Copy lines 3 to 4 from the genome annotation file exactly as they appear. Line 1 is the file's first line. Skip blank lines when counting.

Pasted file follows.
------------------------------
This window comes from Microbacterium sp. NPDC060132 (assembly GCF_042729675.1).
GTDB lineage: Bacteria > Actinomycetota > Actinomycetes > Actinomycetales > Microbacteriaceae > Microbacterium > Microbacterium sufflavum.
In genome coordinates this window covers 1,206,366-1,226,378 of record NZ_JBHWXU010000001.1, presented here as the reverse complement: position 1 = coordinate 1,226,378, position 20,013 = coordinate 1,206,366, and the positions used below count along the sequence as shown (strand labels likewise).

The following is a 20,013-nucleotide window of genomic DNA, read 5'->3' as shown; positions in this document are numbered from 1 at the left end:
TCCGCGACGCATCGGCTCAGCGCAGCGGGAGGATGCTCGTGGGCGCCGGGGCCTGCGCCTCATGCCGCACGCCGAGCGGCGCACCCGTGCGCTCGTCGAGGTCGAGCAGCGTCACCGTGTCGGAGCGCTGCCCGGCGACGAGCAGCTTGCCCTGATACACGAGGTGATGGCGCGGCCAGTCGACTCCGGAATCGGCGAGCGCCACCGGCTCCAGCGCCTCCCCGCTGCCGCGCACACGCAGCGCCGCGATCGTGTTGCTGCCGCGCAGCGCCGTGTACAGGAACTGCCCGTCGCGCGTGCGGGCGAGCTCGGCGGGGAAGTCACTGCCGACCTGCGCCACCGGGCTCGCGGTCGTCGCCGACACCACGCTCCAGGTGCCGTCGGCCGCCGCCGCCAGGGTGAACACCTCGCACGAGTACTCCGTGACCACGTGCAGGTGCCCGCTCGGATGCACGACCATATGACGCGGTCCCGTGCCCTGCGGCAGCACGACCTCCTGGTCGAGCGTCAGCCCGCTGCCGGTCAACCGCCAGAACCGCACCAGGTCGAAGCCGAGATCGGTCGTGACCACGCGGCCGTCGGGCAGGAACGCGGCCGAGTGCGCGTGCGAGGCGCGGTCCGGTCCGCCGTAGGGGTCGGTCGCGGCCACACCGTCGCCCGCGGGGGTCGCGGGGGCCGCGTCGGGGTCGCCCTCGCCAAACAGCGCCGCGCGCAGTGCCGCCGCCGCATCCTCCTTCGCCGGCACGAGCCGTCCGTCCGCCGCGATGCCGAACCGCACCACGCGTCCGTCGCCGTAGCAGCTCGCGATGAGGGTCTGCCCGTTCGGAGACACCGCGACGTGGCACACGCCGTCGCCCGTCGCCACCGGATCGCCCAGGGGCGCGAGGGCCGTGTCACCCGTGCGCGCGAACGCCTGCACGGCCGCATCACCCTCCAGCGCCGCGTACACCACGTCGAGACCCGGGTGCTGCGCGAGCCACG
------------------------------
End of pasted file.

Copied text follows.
In genome coordinates this window covers 1,206,366-1,226,378 of record NZ_JBHWXU010000001.1, presented here as the reverse complement: position 1 = coordinate 1,226,378, position 20,013 = coordinate 1,206,366, and the positions used below count along the sequence as shown (strand labels likewise).

The following is a 20,013-nucleotide window of genomic DNA, read 5'->3' as shown; positions in this document are numbered from 1 at the left end: